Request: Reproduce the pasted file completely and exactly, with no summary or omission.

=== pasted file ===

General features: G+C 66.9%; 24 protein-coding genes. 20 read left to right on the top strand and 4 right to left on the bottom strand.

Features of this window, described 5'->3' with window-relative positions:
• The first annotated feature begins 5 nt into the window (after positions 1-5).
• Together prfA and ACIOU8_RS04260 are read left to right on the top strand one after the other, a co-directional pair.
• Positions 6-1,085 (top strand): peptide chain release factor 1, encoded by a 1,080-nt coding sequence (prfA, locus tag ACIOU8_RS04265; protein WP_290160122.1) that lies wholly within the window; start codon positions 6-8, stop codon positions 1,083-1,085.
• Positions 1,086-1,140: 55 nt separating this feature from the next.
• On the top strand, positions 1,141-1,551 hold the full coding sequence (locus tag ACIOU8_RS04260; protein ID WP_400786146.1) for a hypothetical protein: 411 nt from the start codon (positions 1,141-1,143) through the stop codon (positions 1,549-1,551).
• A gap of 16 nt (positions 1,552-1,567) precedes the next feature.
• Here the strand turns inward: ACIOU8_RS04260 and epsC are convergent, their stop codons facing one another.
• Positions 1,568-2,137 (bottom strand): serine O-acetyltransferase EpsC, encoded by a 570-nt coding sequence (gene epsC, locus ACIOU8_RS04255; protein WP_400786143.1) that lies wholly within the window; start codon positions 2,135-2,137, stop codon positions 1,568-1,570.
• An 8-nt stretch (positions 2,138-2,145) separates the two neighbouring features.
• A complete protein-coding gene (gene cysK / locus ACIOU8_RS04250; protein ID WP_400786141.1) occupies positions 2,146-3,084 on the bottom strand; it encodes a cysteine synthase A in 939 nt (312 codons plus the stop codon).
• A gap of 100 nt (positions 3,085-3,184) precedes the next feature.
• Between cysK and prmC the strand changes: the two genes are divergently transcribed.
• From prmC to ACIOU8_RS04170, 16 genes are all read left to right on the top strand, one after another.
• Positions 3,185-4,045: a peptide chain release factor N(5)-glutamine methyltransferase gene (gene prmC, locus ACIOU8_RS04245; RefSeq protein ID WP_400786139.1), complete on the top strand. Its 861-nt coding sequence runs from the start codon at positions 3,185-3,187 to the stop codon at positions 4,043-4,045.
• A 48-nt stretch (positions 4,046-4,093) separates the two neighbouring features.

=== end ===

General features: G+C 66.9%; 24 protein-coding genes. 20 read left to right on the top strand and 4 right to left on the bottom strand.

Features of this window, described 5'->3' with window-relative positions:
• The first annotated feature begins 5 nt into the window (after positions 1-5).
• Together prfA and ACIOU8_RS04260 are read left to right on the top strand one after the other, a co-directional pair.
• Positions 6-1,085 (top strand): peptide chain release factor 1, encoded by a 1,080-nt coding sequence (prfA, locus tag ACIOU8_RS04265; protein WP_290160122.1) that lies wholly within the window; start codon positions 6-8, stop codon positions 1,083-1,085.
• Positions 1,086-1,140: 55 nt separating this feature from the next.
• On the top strand, positions 1,141-1,551 hold the full coding sequence (locus tag ACIOU8_RS04260; protein ID WP_400786146.1) for a hypothetical protein: 411 nt from the start codon (positions 1,141-1,143) through the stop codon (positions 1,549-1,551).
• A gap of 16 nt (positions 1,552-1,567) precedes the next feature.
• Here the strand turns inward: ACIOU8_RS04260 and epsC are convergent, their stop codons facing one another.
• Positions 1,568-2,137 (bottom strand): serine O-acetyltransferase EpsC, encoded by a 570-nt coding sequence (gene epsC, locus ACIOU8_RS04255; protein WP_400786143.1) that lies wholly within the window; start codon positions 2,135-2,137, stop codon positions 1,568-1,570.
• An 8-nt stretch (positions 2,138-2,145) separates the two neighbouring features.
• A complete protein-coding gene (gene cysK / locus ACIOU8_RS04250; protein ID WP_400786141.1) occupies positions 2,146-3,084 on the bottom strand; it encodes a cysteine synthase A in 939 nt (312 codons plus the stop codon).
• A gap of 100 nt (positions 3,085-3,184) precedes the next feature.
• Between cysK and prmC the strand changes: the two genes are divergently transcribed.
• From prmC to ACIOU8_RS04170, 16 genes are all read left to right on the top strand, one after another.
• Positions 3,185-4,045: a peptide chain release factor N(5)-glutamine methyltransferase gene (gene prmC, locus ACIOU8_RS04245; RefSeq protein ID WP_400786139.1), complete on the top strand. Its 861-nt coding sequence runs from the start codon at positions 3,185-3,187 to the stop codon at positions 4,043-4,045.
• A 48-nt stretch (positions 4,046-4,093) separates the two neighbouring features.